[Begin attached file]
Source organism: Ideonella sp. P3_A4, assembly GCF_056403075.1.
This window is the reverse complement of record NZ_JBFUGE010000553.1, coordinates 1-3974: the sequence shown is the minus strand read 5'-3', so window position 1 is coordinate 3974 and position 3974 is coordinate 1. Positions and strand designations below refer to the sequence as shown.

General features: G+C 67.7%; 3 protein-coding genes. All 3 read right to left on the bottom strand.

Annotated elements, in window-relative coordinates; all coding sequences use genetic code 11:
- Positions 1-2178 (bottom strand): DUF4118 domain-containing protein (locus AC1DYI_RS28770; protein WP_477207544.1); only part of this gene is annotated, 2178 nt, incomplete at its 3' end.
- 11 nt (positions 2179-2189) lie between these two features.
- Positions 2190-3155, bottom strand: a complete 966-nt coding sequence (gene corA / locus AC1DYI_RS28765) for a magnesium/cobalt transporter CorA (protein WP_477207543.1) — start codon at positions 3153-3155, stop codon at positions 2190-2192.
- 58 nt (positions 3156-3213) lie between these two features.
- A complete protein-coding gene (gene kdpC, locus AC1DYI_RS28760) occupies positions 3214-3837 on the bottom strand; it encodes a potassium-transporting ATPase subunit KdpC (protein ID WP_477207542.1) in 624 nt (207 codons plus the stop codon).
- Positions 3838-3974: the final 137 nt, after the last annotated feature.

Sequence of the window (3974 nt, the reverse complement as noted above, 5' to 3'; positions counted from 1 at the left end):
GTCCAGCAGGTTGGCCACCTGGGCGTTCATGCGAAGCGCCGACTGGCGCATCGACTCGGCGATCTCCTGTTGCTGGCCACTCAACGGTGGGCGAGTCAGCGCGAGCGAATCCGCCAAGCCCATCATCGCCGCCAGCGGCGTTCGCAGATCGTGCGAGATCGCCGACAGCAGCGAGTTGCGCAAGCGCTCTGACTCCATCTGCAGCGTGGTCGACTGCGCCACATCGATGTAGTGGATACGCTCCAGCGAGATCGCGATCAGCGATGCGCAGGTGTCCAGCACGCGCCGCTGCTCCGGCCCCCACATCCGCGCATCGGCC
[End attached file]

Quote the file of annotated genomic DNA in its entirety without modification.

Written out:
Source organism: Ideonella sp. P3_A4, assembly GCF_056403075.1.
This window is the reverse complement of record NZ_JBFUGE010000553.1, coordinates 1-3974: the sequence shown is the minus strand read 5'-3', so window position 1 is coordinate 3974 and position 3974 is coordinate 1. Positions and strand designations below refer to the sequence as shown.

General features: G+C 67.7%; 3 protein-coding genes. All 3 read right to left on the bottom strand.

Annotated elements, in window-relative coordinates; all coding sequences use genetic code 11:
- Positions 1-2178 (bottom strand): DUF4118 domain-containing protein (locus AC1DYI_RS28770; protein WP_477207544.1); only part of this gene is annotated, 2178 nt, incomplete at its 3' end.
- 11 nt (positions 2179-2189) lie between these two features.
- Positions 2190-3155, bottom strand: a complete 966-nt coding sequence (gene corA / locus AC1DYI_RS28765) for a magnesium/cobalt transporter CorA (protein WP_477207543.1) — start codon at positions 3153-3155, stop codon at positions 2190-2192.
- 58 nt (positions 3156-3213) lie between these two features.
- A complete protein-coding gene (gene kdpC, locus AC1DYI_RS28760) occupies positions 3214-3837 on the bottom strand; it encodes a potassium-transporting ATPase subunit KdpC (protein ID WP_477207542.1) in 624 nt (207 codons plus the stop codon).
- Positions 3838-3974: the final 137 nt, after the last annotated feature.

Sequence of the window (3974 nt, the reverse complement as noted above, 5' to 3'; positions counted from 1 at the left end):
GTCCAGCAGGTTGGCCACCTGGGCGTTCATGCGAAGCGCCGACTGGCGCATCGACTCGGCGATCTCCTGTTGCTGGCCACTCAACGGTGGGCGAGTCAGCGCGAGCGAATCCGCCAAGCCCATCATCGCCGCCAGCGGCGTTCGCAGATCGTGCGAGATCGCCGACAGCAGCGAGTTGCGCAAGCGCTCTGACTCCATCTGCAGCGTGGTCGACTGCGCCACATCGATGTAGTGGATACGCTCCAGCGAGATCGCGATCAGCGATGCGCAGGTGTCCAGCACGCGCCGCTGCTCCGGCCCCCACATCCGCGCATCGGCC